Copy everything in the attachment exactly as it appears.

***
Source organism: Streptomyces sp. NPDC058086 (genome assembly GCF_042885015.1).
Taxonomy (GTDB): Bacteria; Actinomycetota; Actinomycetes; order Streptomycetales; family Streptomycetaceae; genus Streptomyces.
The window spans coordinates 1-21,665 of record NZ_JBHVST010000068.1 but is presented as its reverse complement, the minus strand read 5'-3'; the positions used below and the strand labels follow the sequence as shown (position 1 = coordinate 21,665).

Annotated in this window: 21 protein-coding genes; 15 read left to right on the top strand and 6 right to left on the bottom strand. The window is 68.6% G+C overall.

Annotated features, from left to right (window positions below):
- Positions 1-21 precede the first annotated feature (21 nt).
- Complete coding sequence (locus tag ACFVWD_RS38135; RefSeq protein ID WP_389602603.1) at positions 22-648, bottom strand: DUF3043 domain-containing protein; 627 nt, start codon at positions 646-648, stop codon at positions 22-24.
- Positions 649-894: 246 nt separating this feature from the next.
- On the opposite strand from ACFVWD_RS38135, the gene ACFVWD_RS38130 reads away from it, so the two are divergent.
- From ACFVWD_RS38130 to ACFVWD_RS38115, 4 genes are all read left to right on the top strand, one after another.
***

Source organism: Streptomyces sp. NPDC058086 (genome assembly GCF_042885015.1).
Taxonomy (GTDB): Bacteria; Actinomycetota; Actinomycetes; order Streptomycetales; family Streptomycetaceae; genus Streptomyces.
The window spans coordinates 1-21,665 of record NZ_JBHVST010000068.1 but is presented as its reverse complement, the minus strand read 5'-3'; the positions used below and the strand labels follow the sequence as shown (position 1 = coordinate 21,665).

Annotated in this window: 21 protein-coding genes; 15 read left to right on the top strand and 6 right to left on the bottom strand. The window is 68.6% G+C overall.

Annotated features, from left to right (window positions below):
- Positions 1-21 precede the first annotated feature (21 nt).
- Complete coding sequence (locus tag ACFVWD_RS38135; RefSeq protein ID WP_389602603.1) at positions 22-648, bottom strand: DUF3043 domain-containing protein; 627 nt, start codon at positions 646-648, stop codon at positions 22-24.
- Positions 649-894: 246 nt separating this feature from the next.
- On the opposite strand from ACFVWD_RS38135, the gene ACFVWD_RS38130 reads away from it, so the two are divergent.
- From ACFVWD_RS38130 to ACFVWD_RS38115, 4 genes are all read left to right on the top strand, one after another.